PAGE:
Matching Items (2)
- All Subjects: Self-Compassion
- All Subjects: Middle-aged persons--Psychology.
- Creators: Mistretta, Erin
- Creators: Pipe, Teri
- Member of: Theses and Dissertations
- Resource Type: Text
- Status: Published
This paper will use a national cross-sectional survey approach to look at the association between trainable mind-body qualities (mindfulness and self-compassion) with well-being and resilience in 111 college students across the U.S.. Specifically, it will investigate (1) the relationship between trainable qualities (mindfulness, self-compassion) and the resilience, and subjective well-being in students, and (2) compare how these variables were distributed based on enrollment in a college course on compassion. After examination of descriptive statistics and Pearson correlations, comparative analyses were also employed to determine whether enrollment in compassion college courses had any relationship to one’s scores. Results: Respondents included 12 students enrolled in Compassion college course, and 99 students who were not. Both mindfulness and self-compassion showed significant positive correlations with well-being and resilience in all students, and in subgroups based on enrollment at p < .01. Additionally, students enrolled in the course averaged 3 points higher scores across all measures except resilience, where scores were about the same. Conclusions: In all college students, regardless of their enrollment in Compassion, well-being and resilience are positively correlated with both mindfulness and self-compassion. Furthermore, scores based on enrollment in “Compassion” yielded higher levels of mindfulness, self-compassion, resilience, and well-being.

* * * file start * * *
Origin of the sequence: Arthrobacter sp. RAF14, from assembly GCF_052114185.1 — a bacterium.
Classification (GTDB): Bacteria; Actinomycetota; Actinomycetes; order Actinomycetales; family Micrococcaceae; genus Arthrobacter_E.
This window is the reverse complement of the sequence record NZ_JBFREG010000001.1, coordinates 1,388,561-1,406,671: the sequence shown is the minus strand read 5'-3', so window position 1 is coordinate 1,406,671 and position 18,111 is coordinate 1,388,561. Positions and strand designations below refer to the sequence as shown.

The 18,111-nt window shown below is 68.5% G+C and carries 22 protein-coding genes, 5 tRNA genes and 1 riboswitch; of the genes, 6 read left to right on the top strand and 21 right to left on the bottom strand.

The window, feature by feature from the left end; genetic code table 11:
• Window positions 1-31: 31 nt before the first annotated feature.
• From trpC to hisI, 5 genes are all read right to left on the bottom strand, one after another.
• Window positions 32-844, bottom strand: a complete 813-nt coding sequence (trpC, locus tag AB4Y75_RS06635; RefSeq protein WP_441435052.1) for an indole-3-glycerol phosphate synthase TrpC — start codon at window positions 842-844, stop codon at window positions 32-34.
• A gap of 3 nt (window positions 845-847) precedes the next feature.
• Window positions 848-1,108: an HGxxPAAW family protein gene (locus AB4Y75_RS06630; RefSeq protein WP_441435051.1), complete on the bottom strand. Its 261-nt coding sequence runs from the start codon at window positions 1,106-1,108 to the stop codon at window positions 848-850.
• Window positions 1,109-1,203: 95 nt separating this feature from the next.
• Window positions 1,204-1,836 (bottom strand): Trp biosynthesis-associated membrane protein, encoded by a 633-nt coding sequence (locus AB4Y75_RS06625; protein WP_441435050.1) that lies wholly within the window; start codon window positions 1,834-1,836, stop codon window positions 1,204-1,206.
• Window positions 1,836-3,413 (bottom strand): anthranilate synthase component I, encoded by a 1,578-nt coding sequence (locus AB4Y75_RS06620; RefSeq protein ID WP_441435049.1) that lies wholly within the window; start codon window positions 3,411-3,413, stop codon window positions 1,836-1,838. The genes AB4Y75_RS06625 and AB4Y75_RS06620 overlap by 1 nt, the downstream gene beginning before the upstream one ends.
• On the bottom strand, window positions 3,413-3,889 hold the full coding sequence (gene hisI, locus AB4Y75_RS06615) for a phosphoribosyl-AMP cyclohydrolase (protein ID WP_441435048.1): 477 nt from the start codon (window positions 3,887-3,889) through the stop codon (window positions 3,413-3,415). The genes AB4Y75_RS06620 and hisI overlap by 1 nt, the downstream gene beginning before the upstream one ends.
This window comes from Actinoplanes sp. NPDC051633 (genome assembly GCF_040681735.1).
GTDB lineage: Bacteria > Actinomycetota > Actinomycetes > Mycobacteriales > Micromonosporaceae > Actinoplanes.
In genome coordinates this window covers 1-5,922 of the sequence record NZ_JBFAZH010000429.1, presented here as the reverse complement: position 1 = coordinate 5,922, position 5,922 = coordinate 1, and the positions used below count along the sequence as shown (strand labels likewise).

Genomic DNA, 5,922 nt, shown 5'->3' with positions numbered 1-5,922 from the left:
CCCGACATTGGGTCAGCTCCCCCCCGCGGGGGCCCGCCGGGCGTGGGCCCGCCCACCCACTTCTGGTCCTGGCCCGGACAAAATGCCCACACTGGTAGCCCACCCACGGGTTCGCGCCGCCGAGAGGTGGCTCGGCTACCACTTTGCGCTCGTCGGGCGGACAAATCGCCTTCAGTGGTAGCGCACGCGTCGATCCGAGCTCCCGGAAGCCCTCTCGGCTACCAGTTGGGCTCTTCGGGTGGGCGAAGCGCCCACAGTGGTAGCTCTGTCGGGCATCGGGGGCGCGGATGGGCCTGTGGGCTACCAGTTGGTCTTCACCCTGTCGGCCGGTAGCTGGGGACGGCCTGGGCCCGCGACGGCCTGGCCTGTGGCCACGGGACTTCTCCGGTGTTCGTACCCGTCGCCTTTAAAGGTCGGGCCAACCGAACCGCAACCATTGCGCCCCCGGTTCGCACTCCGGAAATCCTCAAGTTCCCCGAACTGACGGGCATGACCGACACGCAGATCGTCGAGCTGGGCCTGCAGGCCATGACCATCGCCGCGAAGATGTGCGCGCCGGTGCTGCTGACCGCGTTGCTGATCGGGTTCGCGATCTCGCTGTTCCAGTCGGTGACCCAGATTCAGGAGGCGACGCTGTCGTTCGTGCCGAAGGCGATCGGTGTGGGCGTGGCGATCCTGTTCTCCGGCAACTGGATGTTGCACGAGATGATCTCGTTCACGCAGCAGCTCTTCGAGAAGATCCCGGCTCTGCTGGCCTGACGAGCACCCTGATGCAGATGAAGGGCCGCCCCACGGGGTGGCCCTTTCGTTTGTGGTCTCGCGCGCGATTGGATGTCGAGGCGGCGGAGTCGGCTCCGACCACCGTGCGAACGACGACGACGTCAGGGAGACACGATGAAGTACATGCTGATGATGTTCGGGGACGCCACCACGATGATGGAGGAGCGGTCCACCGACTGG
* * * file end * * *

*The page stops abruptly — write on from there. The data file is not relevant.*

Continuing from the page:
Interpersonal strain is linked with depressive symptoms in middle-aged adults. Self-compassion is an emerging resilience construct that may be advantageous in navigating relationship strain by helping individuals respond to emotions in a kind and nonjudgmental way. Although theory and empirical evidence suggests that self-compassion is protective against the impact of stress on mental health outcomes, many studies have not investigated how self-compassion operates in the context of relationship strain. In addition, few studies have examined psychological or physiological mechanisms by which self-compassion protects against mental health outcomes, depression in particular. Thus, this study examined 1) the extent to which trait self-compassion buffers the relation between family strain and depressive symptoms, and 2) whether these buffering effects are mediated by hope and inflammatory processes (IL-6) in a sample of 762 middle-aged, community-dwelling adults. Results from structural equation models indicated that family strain was unrelated to depressive symptoms and the relation was not moderated by self-compassion. Hope, but not IL-6, mediated the relation between family strain and depressive symptoms and the indirect effect was not conditional on levels of self-compassion. Taken together, the findings suggest that family strain may lead individuals to experience less hope and subsequent increases in depressive symptoms, and further, that a self-compassionate attitude does not affect this relation. Implications for future self-compassion interventions are discussed.